Similarly, electric vehicles – another Elon Musk initiative – is a further evolution of the automobile, but the autonomous vehicle will be revolutionary because it changes the market by eliminating the need for a driver, or for a driver to be unproductively engaged in piloting a car. Now users of cars will be able to spend their time more productively, probably connecting to knowledge and information that furthers commerce rather than reading a gas gauge and a speedometer and a trip meter.

It’s not the technology that changes human behavior, it’s the change in markets that incentivizes new behavior. The introduction of the mass-market automobile resulted in the creation of new roads, better tires, gas stations, new delivery routes, and new jobs for mechanics (once they learned the requisite new knowledge that the automobiles precipitated). Similarly, the introduction of steam locomotives for railways created a steel industry for rails, new goods delivery routes and delivery options, new settlements along the rail lines, as well as a components industry and a coach building industry. It made possible the shipping of refrigerated beef from the Midwest to the East Coast and oranges and orange juice from Florida to New York.

Behind all these innovations stands the entrepreneur. The entrepreneur often does not create the new technology – that’s usually an engineer or a tinkerer of some sort. The entrepreneur is the revolutionary, overthrowing the old way to introduce the new. As Schumpeter described it:

The fundamental new impulse that sets and keeps the capitalist engine in motion comes from the new consumers’ goods, the new methods of production or transportation, the new markets, the new forms of industrial organization that capitalist enterprise creates … that incessantly revolutionizes the economic structure from within, incessantly destroying the old one, incessantly creating a new one. This process of Creative Destruction is the essential fact about capitalism. .

Joseph A. Schumpeter (1942), Capitalism, Socialism, and Democracy: 82–84.

The entrepreneur is a revolutionary as a result of acting. The entrepreneur must bring into being a new act of consumer behavior. That in itself means their abandoning some other behavior. Another supplier was enabling the original behavior. That supplier’s business is now interrupted. So that supplier generates a new response, a new offering, another revolution. Entrepreneurship is continuous revolution in markets. Without entrepreneurs, technology would continue evolving because of the heredity principle of recombination, but markets would remain static without entrepreneurial introduction of new techniques and commercial methods that change people’s behaviors. Technology alone can’t do that.

How Can Big Companies Act More Entrepreneurially? Install A New Value Engine.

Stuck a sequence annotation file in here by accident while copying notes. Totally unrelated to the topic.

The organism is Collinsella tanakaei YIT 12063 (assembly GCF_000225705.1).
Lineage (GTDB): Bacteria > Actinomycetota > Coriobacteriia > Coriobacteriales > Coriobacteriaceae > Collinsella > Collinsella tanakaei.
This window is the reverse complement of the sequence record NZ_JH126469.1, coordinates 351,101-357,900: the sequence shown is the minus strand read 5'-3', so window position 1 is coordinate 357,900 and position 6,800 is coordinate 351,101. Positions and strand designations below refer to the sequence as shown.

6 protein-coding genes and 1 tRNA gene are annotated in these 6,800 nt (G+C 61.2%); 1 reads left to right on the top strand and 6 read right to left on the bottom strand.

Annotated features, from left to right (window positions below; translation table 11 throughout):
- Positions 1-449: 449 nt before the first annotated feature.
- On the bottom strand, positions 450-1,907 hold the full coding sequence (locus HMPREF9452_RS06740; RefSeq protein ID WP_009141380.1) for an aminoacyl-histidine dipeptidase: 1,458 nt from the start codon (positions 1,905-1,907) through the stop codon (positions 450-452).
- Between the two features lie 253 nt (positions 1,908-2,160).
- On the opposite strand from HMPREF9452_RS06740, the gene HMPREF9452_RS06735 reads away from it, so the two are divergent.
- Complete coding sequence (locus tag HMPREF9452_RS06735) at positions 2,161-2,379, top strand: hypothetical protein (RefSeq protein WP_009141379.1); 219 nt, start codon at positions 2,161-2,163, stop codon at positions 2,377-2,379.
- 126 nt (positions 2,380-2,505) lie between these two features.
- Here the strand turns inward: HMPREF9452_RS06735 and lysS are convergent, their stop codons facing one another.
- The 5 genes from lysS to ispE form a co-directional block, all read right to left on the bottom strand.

Austrian economics recognizes the function of entrepreneurship as the driver of the market economy. It’s the process that recognizes consumer dissatisfaction – the experience they always have of knowing that something better than today’s status quo is possible but not knowing how to create it for themselves – and, with insight and brilliance and flair and a lot of experimentation, translates that expression of dissatisfaction into a design for a new offering, a product or service that will deliver the better experience the consumer craves. Entrepreneurship economic alchemy.

We tend to associate entrepreneurship with small, new, and fast-growing businesses. Disruptors. Gazelles. They’re on the fringe but aiming for incursion.

Yet this perception can’t be right. Entrepreneurship is the generation of new economic value, the improvement of lives in all kinds of ways all over the planet. Innovation and improvement are abundant and ubiquitous. Entrepreneurship is much more broadly distributed than just startups and small businesses.

In fact, many big companies deliver innovations and improvements to customers. Apple and Amazon, to pick a couple at random from the beginning of the alphabet, have consistently delivered both fundamental and incremental innovation in products, services, interconnections, and infrastructure. They have generated genuine customer value – improved lives through enabling greater productivity, resourcefulness, knowledge-sharing, convenience, low cost and new capacities for work, leisure and interconnection and collaboration.

But those same companies are burdened with the edifices of bureaucracy: the middle management layers that strangle the creativity of front line producers; the internal rules and regulations that crush creativity and flexibility and adaptiveness; the compliance functions of HR and finance that prevent exploration; the fixed allocation of resources that mandates against experimentation. In a modern dynamically complex economic system, bureaucracy can be destructive of future potential and sometimes fatal to it.